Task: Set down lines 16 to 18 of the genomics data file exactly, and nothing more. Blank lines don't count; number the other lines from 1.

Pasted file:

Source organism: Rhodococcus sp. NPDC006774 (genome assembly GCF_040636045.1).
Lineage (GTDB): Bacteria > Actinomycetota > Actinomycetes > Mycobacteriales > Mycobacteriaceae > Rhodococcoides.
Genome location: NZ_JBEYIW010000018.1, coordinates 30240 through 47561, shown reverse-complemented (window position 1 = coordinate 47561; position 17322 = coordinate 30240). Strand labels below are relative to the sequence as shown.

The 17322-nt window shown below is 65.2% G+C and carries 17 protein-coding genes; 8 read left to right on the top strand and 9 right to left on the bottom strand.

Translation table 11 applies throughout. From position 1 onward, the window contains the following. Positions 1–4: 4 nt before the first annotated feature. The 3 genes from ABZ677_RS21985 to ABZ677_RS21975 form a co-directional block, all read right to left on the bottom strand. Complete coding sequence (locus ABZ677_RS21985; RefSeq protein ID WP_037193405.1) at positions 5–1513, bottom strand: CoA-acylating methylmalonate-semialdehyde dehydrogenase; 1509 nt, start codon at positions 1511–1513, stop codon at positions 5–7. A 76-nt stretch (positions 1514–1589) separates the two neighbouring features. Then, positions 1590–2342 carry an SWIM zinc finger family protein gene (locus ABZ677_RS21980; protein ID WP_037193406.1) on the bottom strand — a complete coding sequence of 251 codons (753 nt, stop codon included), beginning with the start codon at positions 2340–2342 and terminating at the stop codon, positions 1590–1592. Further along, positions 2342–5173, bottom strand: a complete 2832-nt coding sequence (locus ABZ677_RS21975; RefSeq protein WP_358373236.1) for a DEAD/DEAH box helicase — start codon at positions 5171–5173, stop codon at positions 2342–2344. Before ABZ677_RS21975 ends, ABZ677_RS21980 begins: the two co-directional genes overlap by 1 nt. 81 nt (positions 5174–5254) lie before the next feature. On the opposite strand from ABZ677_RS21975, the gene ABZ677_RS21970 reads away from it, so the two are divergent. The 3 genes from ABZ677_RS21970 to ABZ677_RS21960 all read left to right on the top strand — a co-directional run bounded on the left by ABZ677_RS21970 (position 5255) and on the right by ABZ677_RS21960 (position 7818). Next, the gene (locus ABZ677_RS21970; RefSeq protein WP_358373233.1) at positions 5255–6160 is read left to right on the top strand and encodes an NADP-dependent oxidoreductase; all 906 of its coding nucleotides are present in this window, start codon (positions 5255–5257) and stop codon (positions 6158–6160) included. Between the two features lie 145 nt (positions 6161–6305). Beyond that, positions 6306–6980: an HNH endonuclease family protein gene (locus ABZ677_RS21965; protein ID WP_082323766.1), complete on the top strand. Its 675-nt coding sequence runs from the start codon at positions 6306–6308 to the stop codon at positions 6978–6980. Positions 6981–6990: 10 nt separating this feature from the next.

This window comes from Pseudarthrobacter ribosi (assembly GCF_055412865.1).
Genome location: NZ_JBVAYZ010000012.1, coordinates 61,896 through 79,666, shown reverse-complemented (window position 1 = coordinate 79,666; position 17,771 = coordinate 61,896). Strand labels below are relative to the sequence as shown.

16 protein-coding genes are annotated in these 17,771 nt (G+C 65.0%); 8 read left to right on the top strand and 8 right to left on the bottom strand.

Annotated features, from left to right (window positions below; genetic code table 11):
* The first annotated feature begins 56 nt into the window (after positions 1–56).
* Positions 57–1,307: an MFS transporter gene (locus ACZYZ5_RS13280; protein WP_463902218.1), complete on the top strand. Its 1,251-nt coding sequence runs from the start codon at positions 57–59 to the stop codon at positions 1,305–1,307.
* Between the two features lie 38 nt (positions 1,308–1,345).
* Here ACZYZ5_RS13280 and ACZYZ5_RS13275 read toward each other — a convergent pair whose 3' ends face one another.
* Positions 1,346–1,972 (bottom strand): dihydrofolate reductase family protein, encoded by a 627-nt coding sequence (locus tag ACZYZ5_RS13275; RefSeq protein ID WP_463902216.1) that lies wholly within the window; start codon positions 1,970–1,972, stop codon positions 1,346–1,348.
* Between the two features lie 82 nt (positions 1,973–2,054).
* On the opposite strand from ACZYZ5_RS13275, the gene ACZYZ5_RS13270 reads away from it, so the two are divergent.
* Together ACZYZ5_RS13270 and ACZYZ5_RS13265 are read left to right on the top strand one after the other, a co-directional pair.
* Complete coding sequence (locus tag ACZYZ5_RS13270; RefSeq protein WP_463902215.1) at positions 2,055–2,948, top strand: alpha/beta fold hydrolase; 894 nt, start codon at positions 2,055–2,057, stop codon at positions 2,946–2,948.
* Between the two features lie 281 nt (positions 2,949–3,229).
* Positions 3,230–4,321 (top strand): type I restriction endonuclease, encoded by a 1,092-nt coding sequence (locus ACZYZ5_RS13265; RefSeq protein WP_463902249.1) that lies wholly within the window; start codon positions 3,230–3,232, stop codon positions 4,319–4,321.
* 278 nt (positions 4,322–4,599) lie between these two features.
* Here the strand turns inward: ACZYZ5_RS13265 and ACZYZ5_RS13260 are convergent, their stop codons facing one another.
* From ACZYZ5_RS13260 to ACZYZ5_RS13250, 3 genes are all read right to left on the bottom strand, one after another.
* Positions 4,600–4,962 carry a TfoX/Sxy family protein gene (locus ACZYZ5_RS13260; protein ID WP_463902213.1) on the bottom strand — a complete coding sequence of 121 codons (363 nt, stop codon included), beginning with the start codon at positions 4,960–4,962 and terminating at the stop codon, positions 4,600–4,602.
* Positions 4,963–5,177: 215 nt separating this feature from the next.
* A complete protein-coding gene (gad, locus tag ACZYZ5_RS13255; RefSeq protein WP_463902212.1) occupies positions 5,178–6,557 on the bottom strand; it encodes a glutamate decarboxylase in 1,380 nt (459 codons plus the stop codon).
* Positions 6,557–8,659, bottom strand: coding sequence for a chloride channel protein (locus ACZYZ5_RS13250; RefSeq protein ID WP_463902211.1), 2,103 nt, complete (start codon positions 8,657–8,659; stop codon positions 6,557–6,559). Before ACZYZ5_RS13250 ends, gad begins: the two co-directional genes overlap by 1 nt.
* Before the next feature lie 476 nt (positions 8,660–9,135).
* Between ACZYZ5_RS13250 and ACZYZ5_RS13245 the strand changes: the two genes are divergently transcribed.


* On the opposite strand from ACZYZ5_RS13275, the gene ACZYZ5_RS13270 reads away from it, so the two are divergent.
* Together ACZYZ5_RS13270 and ACZYZ5_RS13265 are read left to right on the top strand one after the other, a co-directional pair.
* Complete coding sequence (locus tag ACZYZ5_RS13270; RefSeq protein WP_463902215.1) at positions 2,055–2,948, top strand: alpha/beta fold hydrolase; 894 nt, start codon at positions 2,055–2,057, stop codon at positions 2,946–2,948.